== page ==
Air-pocket transport in conjunction with bottom-outlet conduits for dams
2011 (English)Licentiate thesis, comprehensive summary (Other academic)
Undesired air entrainment in bottom outlet conduits of dams may cause pressure transients, leading to conduit vibrations, blowback, discharge pulsation and even cavitation, and jeopardize the operational safety. Due to design limitations or construction costs, it is impossible to create an air free environment in a pressurized pipe. Therefore, it is essential to understand the air transport in enclosed pipes in order to provide guidance in bottom outlet design and operation. The commonly used criterion of the air-pocket movement in pipe flow is the water flow velocity for starting moving an air pocket, the so-called critical velocity.
In this thesis, the classical Volume of Fluid (VOF) model combined with the k-ε turbulence model is adopted for the computation of the critical velocity of a 150-mm pipe. The computed critical velocities are compared with the experimental results. The governing parameters investigated in this study include pipe slope and diameter, wall shear stress and air-pocket volume. Meanwhile, the carrying capacity (air-pocket velocity/ flow velocity) at all pipe slopes are analyzed. The simulation results of air pockets with different volumes in the bottom outlet conduit of Letten Dam in Sweden are presented in this study.
Moreover, experimental study was conducted to measure the critical velocity for a 240-mm Plexiglas pipe. The results are in agreement with the experiments performed by HR Wallingford (HRW) in 2003 in terms of the effects of pipe slope and air-pocket volume; however, the critical Froude pipe number is slightly smaller in this study. In rough pipes, a larger critical velocity is required compared with that in the smooth pipe. The removal mechanism in the rough pipe involves the successive loss of air caused by turbulence. This explains that the air-pocket size, with the dimensionless air-pocket volume n < 0.015, has little impact on the critical velocity for the rough pipe. In addition, roughness has little impact on the air-pocket velocity when it moves upstream in the downward inclined pipe. The trapped air bubbles most likely remain permanently in the rough pipe.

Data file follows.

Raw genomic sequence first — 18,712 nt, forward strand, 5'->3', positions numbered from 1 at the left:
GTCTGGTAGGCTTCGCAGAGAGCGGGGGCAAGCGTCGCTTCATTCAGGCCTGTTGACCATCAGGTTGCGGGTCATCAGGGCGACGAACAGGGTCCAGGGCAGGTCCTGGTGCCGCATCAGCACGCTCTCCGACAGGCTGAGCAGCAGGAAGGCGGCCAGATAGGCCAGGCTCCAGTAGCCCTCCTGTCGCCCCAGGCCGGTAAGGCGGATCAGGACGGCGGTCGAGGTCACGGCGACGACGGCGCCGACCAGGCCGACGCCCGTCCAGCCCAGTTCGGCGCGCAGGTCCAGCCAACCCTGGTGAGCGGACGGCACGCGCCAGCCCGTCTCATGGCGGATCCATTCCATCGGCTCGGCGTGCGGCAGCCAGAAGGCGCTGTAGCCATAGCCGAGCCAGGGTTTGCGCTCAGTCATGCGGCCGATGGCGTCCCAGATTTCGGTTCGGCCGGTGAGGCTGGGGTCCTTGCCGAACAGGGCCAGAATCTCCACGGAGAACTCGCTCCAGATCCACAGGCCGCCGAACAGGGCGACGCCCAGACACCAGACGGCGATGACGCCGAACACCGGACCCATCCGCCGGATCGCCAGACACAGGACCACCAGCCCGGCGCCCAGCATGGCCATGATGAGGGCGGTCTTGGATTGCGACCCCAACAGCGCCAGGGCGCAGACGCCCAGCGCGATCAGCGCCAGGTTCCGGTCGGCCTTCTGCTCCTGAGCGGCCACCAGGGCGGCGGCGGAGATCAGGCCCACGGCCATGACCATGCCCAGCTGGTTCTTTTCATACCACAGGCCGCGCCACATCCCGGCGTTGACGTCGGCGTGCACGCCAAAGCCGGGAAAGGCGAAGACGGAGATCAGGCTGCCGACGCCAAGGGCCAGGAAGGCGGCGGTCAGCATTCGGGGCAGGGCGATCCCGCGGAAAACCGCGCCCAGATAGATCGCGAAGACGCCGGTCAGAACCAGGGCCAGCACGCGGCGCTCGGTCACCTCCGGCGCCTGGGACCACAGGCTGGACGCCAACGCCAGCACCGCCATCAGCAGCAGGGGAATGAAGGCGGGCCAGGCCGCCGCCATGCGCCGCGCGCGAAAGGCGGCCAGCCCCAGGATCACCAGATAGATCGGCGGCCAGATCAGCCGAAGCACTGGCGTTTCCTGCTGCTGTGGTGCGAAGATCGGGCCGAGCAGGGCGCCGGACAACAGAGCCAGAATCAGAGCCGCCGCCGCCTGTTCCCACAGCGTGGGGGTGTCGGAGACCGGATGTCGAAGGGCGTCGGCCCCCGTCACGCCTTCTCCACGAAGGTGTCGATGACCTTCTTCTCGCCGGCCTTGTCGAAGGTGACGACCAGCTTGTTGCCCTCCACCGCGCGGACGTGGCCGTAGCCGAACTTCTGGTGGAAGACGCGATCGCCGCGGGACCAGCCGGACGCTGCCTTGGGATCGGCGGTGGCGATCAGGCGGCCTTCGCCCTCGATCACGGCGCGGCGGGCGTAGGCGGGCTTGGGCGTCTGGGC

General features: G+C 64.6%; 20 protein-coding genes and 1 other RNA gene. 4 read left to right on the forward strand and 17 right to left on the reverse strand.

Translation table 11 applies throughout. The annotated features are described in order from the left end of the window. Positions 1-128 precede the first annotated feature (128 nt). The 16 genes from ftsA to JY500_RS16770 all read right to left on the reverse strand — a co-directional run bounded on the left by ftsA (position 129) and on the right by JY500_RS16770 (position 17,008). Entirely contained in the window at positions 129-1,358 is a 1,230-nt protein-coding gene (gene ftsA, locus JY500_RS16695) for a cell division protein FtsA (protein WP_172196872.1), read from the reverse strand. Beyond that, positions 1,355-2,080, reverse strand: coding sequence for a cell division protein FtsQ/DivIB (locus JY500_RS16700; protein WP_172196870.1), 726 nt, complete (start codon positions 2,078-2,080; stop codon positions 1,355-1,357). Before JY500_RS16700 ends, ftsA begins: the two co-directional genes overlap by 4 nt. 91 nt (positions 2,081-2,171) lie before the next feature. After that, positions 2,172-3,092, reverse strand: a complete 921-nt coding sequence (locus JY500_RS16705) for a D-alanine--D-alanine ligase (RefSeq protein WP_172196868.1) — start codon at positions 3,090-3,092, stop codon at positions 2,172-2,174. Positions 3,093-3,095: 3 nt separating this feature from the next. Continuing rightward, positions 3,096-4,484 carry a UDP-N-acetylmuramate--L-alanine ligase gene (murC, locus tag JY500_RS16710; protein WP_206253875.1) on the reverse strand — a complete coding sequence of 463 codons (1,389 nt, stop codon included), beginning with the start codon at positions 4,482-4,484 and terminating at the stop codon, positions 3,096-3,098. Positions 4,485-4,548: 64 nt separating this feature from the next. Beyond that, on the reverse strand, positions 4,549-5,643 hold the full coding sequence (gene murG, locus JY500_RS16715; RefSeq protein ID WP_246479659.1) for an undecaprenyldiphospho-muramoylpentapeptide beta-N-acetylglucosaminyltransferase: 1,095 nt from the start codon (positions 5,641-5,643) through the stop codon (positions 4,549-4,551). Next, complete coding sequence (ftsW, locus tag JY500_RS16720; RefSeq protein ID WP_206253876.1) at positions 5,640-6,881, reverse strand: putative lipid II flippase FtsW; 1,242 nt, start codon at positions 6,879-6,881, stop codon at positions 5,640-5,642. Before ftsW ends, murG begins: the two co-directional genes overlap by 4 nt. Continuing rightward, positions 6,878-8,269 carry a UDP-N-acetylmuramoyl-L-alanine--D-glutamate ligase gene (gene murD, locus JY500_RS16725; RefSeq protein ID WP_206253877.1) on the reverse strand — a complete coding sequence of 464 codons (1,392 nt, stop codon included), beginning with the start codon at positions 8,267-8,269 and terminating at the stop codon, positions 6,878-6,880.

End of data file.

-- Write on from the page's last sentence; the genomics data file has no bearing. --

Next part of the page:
Place, publisher, year, edition, pages
Stockholm: KTH Royal Institute of Technology, 2011. , x, 25 p.
Trita-LWR. LIC, ISSN 1650-8629 ; 2062
Air-water two-phase flow, critical velocity, diameter effect, roughness, VOF model, bottom outlet, experiment
Fluid Mechanics and Acoustics Geotechnical Engineering
IdentifiersURN: urn:nbn:se:kth:diva-52727ISRN: KTH/LWR/LIC 2062-SEISBN: 978-91-7501-213-1OAI: oai:DiVA.org:kth-52727DiVA: diva2:467590
2012-01-19, V3, Teknikringen 72, KTH, Stockholm, 10:30 (English)
Lundström, Staffan, Professor
Wörman, Anders, ProfessorYang, James, Adj. professor
QC 201201102012-01-102011-12-192012-01-10Bibliographically approved
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